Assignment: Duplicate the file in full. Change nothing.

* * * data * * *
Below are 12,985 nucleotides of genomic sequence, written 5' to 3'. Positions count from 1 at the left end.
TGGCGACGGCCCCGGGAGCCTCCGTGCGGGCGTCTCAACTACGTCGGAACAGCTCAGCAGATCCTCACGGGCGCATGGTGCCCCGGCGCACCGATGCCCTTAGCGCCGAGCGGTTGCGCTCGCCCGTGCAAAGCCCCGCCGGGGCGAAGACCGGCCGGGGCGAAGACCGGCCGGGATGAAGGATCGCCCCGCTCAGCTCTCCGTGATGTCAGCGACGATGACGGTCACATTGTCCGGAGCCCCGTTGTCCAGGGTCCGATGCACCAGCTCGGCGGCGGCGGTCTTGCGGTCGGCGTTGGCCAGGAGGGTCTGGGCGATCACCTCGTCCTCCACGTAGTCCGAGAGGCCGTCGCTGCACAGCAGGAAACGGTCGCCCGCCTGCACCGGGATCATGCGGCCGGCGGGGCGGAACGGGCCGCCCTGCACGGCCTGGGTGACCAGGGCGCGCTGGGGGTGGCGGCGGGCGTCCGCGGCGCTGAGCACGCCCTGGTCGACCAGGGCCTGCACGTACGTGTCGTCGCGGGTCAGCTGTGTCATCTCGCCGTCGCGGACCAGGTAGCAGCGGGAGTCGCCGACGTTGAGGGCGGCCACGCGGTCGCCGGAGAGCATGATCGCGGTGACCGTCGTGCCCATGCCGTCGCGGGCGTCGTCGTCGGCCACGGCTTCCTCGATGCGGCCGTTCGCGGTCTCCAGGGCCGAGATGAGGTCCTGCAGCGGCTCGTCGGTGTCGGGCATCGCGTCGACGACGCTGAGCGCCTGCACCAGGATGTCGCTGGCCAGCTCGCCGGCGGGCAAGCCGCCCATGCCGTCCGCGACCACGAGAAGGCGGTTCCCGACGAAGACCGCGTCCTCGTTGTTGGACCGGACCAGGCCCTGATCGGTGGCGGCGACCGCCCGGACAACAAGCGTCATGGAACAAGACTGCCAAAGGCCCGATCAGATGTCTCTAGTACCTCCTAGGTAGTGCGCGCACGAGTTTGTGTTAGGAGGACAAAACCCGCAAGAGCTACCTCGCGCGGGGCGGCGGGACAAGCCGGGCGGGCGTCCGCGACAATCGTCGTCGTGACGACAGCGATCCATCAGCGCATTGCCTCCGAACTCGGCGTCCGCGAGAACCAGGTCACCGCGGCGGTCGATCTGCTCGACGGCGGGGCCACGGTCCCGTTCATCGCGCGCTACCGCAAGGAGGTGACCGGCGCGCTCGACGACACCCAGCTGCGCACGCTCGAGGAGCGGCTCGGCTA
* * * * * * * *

Below are 12,985 nucleotides of genomic sequence, written 5' to 3'. Positions count from 1 at the left end.
TGGCGACGGCCCCGGGAGCCTCCGTGCGGGCGTCTCAACTACGTCGGAACAGCTCAGCAGATCCTCACGGGCGCATGGTGCCCCGGCGCACCGATGCCCTTAGCGCCGAGCGGTTGCGCTCGCCCGTGCAAAGCCCCGCCGGGGCGAAGACCGGCCGGGGCGAAGACCGGCCGGGATGAAGGATCGCCCCGCTCAGCTCTCCGTGATGTCAGCGACGATGACGGTCACATTGTCCGGAGCCCCGTTGTCCAGGGTCCGATGCACCAGCTCGGCGGCGGCGGTCTTGCGGTCGGCGTTGGCCAGGAGGGTCTGGGCGATCACCTCGTCCTCCACGTAGTCCGAGAGGCCGTCGCTGCACAGCAGGAAACGGTCGCCCGCCTGCACCGGGATCATGCGGCCGGCGGGGCGGAACGGGCCGCCCTGCACGGCCTGGGTGACCAGGGCGCGCTGGGGGTGGCGGCGGGCGTCCGCGGCGCTGAGCACGCCCTGGTCGACCAGGGCCTGCACGTACGTGTCGTCGCGGGTCAGCTGTGTCATCTCGCCGTCGCGGACCAGGTAGCAGCGGGAGTCGCCGACGTTGAGGGCGGCCACGCGGTCGCCGGAGAGCATGATCGCGGTGACCGTCGTGCCCATGCCGTCGCGGGCGTCGTCGTCGGCCACGGCTTCCTCGATGCGGCCGTTCGCGGTCTCCAGGGCCGAGATGAGGTCCTGCAGCGGCTCGTCGGTGTCGGGCATCGCGTCGACGACGCTGAGCGCCTGCACCAGGATGTCGCTGGCCAGCTCGCCGGCGGGCAAGCCGCCCATGCCGTCCGCGACCACGAGAAGGCGGTTCCCGACGAAGACCGCGTCCTCGTTGTTGGACCGGACCAGGCCCTGATCGGTGGCGGCGACCGCCCGGACAACAAGCGTCATGGAACAAGACTGCCAAAGGCCCGATCAGATGTCTCTAGTACCTCCTAGGTAGTGCGCGCACGAGTTTGTGTTAGGAGGACAAAACCCGCAAGAGCTACCTCGCGCGGGGCGGCGGGACAAGCCGGGCGGGCGTCCGCGACAATCGTCGTCGTGACGACAGCGATCCATCAGCGCATTGCCTCCGAACTCGGCGTCCGCGAGAACCAGGTCACCGCGGCGGTCGATCTGCTCGACGGCGGGGCCACGGTCCCGTTCATCGCGCGCTACCGCAAGGAGGTGACCGGCGCGCTCGACGACACCCAGCTGCGCACGCTCGAGGAGCGGCTCGGCTA